As promised on my last post on HTTP/2, we have implemented and deployed the HTTP/2 Push functionality on this very website, For the other HTTP/2 implementers out there, if you request "/" on, you will get "/wp-includes/js/jquery/jquery.js" pushed. We have already implemented SPDY Push in the past, but this time we wanted to go a step further and implement HTTP/2 Push in the context of an experimental Servlet API that applications can use to decide what to resources needs to be pushed.

The experimental Servlet API (designed by @gregwilkins) is very simple and would consist of only one additional method in javax.servlet.RequestDispatcher:

public interface RequestDispatcher
  public void push(ServletRequest request);

An application receiving a request for a primary resource, say index.html, would identify what secondary resources it would like to push along with the primary resource. For each secondary resource, the application would obtain a RequestDispatcher, and then call push() on it, passing the primary resource request:

public class MyServlet extends HttpServlet
  public void doGet(HttpServletRequest request, HttpServletResponse response)
              throws ServletException, IOException
    String uri = request.getRequestURI();
    if ("/index.html".equals(uri))
      String resourceToPush = "/js/jquery.js";
      RequestDispatcher dispatcher =

For applications that use web frameworks, in general, is difficult to identify a resource to push. For example, if you use a JSF library, your application is not in control of what secondary resources the JSF library may need to push (for example, css, javascript snippets, images, etc. associated to the JSF components that are being rendered).

Browsers, on the other hand, are in a much better position to identify secondary resources belonging to a primary resource, when they parse the primary resource. It would be great if browsers could request those resources with a special HTTP header that marks the secondary resource request as associated to the primary resource. Not only, it would be great if this could be completely automated, so that applications need not to worry about primary and secondary resources.

This is exactly what we have done in PushCacheFilter. We have implemented a strategy where the Referer header is being used to associate secondary resources to primary resources. With this association information, the filter builds a cache where secondary resources are linked to a primary resource, and every time a primary resource is being requested, we push also the associated secondary resources.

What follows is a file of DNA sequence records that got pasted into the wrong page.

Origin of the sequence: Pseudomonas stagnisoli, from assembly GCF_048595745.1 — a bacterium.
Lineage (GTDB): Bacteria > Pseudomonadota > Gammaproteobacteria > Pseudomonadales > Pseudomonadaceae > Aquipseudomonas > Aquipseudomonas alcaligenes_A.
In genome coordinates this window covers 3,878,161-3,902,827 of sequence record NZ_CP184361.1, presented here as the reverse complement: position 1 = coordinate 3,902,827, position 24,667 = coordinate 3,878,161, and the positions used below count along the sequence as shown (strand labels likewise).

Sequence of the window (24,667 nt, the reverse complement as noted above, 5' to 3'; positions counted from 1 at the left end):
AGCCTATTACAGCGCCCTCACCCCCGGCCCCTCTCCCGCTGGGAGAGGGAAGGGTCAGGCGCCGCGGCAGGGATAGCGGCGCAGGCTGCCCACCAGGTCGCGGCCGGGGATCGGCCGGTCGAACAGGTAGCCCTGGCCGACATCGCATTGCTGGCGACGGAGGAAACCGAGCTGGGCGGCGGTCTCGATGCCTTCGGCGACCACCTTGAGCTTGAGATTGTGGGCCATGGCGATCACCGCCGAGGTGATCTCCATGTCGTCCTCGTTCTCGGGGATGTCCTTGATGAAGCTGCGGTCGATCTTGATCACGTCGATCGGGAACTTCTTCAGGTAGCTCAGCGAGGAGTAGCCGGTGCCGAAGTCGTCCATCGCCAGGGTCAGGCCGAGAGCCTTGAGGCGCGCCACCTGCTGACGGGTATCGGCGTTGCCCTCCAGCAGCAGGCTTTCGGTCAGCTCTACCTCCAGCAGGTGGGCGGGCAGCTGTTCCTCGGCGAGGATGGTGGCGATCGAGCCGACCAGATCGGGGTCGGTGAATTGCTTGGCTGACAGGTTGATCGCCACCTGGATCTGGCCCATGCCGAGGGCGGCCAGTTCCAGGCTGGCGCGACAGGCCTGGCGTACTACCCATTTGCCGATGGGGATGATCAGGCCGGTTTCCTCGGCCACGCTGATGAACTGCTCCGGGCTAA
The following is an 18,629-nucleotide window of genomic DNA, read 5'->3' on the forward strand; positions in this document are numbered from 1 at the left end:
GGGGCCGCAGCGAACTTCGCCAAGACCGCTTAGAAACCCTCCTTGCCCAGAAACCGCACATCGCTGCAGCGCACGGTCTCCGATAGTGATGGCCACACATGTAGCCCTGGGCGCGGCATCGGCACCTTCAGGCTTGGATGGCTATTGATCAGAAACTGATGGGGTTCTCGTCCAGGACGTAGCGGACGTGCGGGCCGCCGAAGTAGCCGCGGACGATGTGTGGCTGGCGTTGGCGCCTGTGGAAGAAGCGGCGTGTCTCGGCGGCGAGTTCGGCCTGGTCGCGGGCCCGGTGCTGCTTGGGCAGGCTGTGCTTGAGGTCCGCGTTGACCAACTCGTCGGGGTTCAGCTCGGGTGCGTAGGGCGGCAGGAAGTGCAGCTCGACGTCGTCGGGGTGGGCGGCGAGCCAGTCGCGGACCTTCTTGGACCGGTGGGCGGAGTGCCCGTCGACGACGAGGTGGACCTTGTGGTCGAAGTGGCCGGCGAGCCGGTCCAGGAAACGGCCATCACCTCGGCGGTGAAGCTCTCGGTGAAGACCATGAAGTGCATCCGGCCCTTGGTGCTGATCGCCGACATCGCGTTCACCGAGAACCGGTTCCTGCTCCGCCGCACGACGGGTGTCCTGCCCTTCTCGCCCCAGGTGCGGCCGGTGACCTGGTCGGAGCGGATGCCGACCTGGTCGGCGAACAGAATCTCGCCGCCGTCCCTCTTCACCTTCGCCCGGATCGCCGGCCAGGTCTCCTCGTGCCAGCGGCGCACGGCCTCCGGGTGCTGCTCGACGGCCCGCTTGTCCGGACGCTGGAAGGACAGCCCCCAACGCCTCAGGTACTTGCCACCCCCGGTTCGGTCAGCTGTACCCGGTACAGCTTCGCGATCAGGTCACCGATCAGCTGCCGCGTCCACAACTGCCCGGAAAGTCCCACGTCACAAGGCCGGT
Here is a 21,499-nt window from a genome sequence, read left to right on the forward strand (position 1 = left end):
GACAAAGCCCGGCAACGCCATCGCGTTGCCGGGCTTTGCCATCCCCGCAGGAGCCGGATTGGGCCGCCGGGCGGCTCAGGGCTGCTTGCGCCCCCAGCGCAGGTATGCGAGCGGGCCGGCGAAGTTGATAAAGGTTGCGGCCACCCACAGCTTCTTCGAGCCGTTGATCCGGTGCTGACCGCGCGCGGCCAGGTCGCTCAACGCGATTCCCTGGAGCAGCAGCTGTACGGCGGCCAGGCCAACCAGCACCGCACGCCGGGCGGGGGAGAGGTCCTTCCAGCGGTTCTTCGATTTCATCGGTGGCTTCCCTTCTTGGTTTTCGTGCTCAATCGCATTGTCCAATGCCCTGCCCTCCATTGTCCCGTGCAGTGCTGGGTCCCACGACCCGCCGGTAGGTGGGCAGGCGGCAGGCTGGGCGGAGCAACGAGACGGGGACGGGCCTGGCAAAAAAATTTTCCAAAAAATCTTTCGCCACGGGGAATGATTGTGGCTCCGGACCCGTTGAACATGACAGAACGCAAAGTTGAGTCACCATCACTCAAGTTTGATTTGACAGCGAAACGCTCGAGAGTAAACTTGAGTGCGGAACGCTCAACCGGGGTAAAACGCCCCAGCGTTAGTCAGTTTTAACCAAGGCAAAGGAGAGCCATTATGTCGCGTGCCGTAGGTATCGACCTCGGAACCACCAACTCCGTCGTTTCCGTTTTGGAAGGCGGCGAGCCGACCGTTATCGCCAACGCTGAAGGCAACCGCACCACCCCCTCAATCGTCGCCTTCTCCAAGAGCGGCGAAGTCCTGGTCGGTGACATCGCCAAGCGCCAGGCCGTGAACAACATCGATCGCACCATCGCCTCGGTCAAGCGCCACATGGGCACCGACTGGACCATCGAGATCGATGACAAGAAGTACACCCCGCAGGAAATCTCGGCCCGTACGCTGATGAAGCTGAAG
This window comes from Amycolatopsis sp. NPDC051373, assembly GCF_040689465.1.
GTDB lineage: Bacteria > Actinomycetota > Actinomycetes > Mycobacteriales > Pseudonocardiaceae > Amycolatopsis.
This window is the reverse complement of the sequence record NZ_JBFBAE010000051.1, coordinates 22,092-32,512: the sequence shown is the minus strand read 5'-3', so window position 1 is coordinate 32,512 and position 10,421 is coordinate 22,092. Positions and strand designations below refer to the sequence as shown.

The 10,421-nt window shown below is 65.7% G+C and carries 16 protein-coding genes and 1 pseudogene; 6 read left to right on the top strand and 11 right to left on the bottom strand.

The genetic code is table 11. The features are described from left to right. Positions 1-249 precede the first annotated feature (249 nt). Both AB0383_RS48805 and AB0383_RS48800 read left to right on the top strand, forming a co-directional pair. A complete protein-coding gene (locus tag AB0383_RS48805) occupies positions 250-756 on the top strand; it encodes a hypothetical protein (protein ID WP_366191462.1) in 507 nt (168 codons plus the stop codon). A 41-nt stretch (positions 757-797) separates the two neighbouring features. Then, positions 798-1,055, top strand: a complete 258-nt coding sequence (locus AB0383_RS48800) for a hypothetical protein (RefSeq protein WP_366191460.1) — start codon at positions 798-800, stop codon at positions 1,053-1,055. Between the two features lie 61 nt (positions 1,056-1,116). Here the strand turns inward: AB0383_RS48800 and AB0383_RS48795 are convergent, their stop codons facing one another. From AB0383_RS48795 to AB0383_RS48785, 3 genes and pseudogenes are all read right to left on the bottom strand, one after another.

The PushCacheFilter looks for the resource being requested; if it is not known to the filter, it assumes it is a primary resource and assigns a timestamp to it. Then it “opens” a window of – by default – 2000 ms where other requests may arrive; if these other requests have the former request as referrer, then these are secondary resources associated to the primary resource. The next time that the primary resource is requested, the filter knows about it, and pushes its secondary resources via the experimental Servlet API discussed above.

We have kept the filter intentionally simple to foster discussion about what strategies could be more useful, and what features would be needed, for example:

  • Would browsers use a special header (not the Referer header) to mark the a resource as associated to another resource ?
  • How would be possible to evict entries from the push cache without manual intervention ?
  • Is there a relationship between the cacheability of the primary resource and that of the secondary resources that we can leverage ?
  • How can a browser tell the server to not push a resource that it is already in the browser’s cache ?

We encourage anyone that is interested to join the Jetty mailing lists and contribute to the discussion.

If you are interested to make your website faster, look at what HTTP/2 Push could do to your website (from our SPDY Push Demo Video), and contact us.


edburns · 18/08/2014 at 20:45

SB> For applications that use web frameworks, in general, is difficult
SB> to identify a resource to push.
Doch, this is exactly what a framework is well positioned to do.
SB> For example, if you use a JSF library, your application is not in
SB> control of what secondary resources the JSF library may need to push
SB> (for example, css, javascript snippets, images, etc. associated to
SB> the JSF components that are being rendered).
The application is not, but the framework most certainly is, and is able
to take advantage of that information.
In the case of JSF (and any other framework that maintains UI state on
the server) once the view to serve has been identified, the server knows
exactly what resources the browser is going to request *before it
requests them*. This is exactly the use case for http/2 server push.
The only problem remains to be avoiding wasted bandwidth by pushing
resources the browser already has. As mentioned on the servlet users
mailing list, it’s possible browsers could cause the optimistic pushes
to be canceled.
But back to Greg’s suggested new method. I’m not ready to study it at
that level yet, but I do like the simplicity.

gregw · 22/01/2015 at 17:11

Note that since this blog I have rethought this API and have a new proposal for push. Please see discussion on expert group here:

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